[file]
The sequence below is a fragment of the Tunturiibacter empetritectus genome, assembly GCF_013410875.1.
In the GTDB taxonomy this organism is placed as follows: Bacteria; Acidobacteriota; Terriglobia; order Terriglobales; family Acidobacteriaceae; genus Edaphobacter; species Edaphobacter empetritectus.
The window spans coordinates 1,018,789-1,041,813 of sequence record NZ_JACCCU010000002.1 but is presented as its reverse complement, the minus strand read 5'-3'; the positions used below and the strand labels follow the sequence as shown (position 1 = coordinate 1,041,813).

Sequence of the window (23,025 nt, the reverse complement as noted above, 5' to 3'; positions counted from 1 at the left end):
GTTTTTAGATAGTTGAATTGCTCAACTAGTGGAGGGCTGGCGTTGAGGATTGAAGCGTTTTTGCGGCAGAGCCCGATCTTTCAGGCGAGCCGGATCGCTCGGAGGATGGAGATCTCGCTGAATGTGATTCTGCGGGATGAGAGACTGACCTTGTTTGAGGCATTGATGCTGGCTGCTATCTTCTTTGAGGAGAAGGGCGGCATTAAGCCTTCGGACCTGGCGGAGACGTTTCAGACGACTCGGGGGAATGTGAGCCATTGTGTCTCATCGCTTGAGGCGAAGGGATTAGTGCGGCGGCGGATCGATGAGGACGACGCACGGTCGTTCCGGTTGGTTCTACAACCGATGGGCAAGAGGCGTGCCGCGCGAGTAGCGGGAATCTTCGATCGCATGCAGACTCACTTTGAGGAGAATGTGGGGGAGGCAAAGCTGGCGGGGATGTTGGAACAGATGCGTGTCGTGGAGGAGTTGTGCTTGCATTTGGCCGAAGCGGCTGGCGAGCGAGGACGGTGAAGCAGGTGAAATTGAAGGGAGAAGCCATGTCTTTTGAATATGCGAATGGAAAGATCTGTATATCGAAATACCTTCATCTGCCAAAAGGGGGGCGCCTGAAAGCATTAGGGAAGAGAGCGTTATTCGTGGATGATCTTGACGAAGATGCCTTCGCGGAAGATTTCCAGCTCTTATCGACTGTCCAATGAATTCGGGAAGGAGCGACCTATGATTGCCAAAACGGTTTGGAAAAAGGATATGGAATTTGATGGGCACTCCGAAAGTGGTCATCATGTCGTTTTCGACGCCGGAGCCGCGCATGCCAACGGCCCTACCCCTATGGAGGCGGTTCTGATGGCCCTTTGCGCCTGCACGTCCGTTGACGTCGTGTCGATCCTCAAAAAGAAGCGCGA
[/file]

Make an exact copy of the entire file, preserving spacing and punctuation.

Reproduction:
The sequence below is a fragment of the Tunturiibacter empetritectus genome, assembly GCF_013410875.1.
In the GTDB taxonomy this organism is placed as follows: Bacteria; Acidobacteriota; Terriglobia; order Terriglobales; family Acidobacteriaceae; genus Edaphobacter; species Edaphobacter empetritectus.
The window spans coordinates 1,018,789-1,041,813 of sequence record NZ_JACCCU010000002.1 but is presented as its reverse complement, the minus strand read 5'-3'; the positions used below and the strand labels follow the sequence as shown (position 1 = coordinate 1,041,813).

Sequence of the window (23,025 nt, the reverse complement as noted above, 5' to 3'; positions counted from 1 at the left end):
GTTTTTAGATAGTTGAATTGCTCAACTAGTGGAGGGCTGGCGTTGAGGATTGAAGCGTTTTTGCGGCAGAGCCCGATCTTTCAGGCGAGCCGGATCGCTCGGAGGATGGAGATCTCGCTGAATGTGATTCTGCGGGATGAGAGACTGACCTTGTTTGAGGCATTGATGCTGGCTGCTATCTTCTTTGAGGAGAAGGGCGGCATTAAGCCTTCGGACCTGGCGGAGACGTTTCAGACGACTCGGGGGAATGTGAGCCATTGTGTCTCATCGCTTGAGGCGAAGGGATTAGTGCGGCGGCGGATCGATGAGGACGACGCACGGTCGTTCCGGTTGGTTCTACAACCGATGGGCAAGAGGCGTGCCGCGCGAGTAGCGGGAATCTTCGATCGCATGCAGACTCACTTTGAGGAGAATGTGGGGGAGGCAAAGCTGGCGGGGATGTTGGAACAGATGCGTGTCGTGGAGGAGTTGTGCTTGCATTTGGCCGAAGCGGCTGGCGAGCGAGGACGGTGAAGCAGGTGAAATTGAAGGGAGAAGCCATGTCTTTTGAATATGCGAATGGAAAGATCTGTATATCGAAATACCTTCATCTGCCAAAAGGGGGGCGCCTGAAAGCATTAGGGAAGAGAGCGTTATTCGTGGATGATCTTGACGAAGATGCCTTCGCGGAAGATTTCCAGCTCTTATCGACTGTCCAATGAATTCGGGAAGGAGCGACCTATGATTGCCAAAACGGTTTGGAAAAAGGATATGGAATTTGATGGGCACTCCGAAAGTGGTCATCATGTCGTTTTCGACGCCGGAGCCGCGCATGCCAACGGCCCTACCCCTATGGAGGCGGTTCTGATGGCCCTTTGCGCCTGCACGTCCGTTGACGTCGTGTCGATCCTCAAAAAGAAGCGCGA